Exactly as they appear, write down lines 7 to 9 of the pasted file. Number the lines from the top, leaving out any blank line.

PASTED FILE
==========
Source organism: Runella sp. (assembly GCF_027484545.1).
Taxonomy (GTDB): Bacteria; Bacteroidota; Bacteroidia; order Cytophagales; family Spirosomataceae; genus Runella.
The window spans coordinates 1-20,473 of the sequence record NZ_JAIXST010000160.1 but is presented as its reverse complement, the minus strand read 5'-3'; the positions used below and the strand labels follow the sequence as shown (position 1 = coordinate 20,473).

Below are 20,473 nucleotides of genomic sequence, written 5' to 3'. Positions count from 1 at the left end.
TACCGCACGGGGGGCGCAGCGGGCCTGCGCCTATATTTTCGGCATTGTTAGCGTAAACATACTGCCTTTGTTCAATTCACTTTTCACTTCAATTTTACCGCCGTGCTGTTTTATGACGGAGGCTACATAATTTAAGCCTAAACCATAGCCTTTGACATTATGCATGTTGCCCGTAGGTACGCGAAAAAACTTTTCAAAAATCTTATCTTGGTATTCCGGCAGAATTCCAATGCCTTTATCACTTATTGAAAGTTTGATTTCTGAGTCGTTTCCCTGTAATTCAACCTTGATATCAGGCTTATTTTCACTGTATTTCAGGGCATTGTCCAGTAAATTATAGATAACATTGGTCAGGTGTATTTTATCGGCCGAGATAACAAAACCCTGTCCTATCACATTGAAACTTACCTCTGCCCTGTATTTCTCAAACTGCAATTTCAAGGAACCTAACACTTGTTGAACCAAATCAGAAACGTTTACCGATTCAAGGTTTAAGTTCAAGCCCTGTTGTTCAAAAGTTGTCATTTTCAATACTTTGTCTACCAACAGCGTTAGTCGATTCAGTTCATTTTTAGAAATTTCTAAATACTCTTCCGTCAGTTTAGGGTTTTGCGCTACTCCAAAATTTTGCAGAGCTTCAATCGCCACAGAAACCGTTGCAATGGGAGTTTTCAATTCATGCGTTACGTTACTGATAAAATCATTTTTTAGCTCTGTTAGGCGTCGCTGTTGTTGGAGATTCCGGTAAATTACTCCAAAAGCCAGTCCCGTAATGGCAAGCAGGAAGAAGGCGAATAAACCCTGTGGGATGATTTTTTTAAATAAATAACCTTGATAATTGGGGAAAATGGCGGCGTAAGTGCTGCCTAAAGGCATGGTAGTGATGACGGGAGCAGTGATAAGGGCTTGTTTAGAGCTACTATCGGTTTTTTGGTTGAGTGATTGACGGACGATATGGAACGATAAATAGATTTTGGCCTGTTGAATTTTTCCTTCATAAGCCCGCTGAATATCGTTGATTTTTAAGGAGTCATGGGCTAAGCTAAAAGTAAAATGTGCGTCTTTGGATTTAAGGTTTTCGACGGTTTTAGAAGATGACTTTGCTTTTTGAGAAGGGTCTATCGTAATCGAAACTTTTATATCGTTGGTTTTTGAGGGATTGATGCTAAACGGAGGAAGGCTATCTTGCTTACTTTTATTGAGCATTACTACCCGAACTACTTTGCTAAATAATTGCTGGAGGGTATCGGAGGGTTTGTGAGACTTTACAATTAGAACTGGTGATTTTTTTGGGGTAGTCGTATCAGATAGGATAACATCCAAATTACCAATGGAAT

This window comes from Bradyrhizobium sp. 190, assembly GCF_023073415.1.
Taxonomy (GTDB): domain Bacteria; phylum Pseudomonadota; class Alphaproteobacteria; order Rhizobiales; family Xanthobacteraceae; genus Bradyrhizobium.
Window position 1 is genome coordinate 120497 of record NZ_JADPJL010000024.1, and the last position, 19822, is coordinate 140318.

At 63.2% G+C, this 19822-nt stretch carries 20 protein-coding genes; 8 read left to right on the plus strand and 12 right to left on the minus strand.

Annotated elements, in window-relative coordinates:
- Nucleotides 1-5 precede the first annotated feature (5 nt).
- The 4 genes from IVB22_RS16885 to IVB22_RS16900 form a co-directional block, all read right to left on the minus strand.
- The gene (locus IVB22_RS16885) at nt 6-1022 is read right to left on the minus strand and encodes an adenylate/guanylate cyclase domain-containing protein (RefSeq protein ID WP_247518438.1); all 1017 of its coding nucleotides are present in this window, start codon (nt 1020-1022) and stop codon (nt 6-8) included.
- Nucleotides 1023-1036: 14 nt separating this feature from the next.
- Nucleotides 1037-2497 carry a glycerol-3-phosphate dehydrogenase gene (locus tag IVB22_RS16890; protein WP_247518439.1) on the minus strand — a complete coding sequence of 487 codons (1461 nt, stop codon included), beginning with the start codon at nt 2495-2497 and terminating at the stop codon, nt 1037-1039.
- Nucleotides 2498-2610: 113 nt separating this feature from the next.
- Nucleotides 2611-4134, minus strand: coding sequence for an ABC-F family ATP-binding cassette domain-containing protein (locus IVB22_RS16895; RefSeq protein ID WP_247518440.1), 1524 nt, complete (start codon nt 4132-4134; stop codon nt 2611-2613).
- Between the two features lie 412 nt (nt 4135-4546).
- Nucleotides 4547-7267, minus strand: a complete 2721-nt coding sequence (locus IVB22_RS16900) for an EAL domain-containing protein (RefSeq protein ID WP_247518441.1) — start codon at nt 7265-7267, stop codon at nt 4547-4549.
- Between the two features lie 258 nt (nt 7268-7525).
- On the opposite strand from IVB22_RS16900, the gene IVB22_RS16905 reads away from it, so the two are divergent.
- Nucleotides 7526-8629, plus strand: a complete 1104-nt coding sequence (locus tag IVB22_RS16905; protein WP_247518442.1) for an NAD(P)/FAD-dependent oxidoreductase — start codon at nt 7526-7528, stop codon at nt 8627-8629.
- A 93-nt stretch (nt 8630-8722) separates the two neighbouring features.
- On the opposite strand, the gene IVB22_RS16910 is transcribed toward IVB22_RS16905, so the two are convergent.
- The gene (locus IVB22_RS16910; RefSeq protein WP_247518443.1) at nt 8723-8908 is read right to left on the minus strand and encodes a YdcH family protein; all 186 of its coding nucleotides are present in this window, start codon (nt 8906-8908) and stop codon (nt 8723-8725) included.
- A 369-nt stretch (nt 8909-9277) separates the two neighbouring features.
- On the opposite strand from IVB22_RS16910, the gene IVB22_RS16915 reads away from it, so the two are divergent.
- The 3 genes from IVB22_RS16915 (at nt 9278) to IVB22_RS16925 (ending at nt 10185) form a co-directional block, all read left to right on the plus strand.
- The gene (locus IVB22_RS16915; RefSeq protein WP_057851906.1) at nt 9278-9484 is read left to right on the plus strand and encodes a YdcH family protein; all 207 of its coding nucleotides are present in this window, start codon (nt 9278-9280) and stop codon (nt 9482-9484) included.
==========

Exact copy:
Taxonomy (GTDB): domain Bacteria; phylum Pseudomonadota; class Alphaproteobacteria; order Rhizobiales; family Xanthobacteraceae; genus Bradyrhizobium.
Window position 1 is genome coordinate 120497 of record NZ_JADPJL010000024.1, and the last position, 19822, is coordinate 140318.

At 63.2% G+C, this 19822-nt stretch carries 20 protein-coding genes; 8 read left to right on the plus strand and 12 right to left on the minus strand.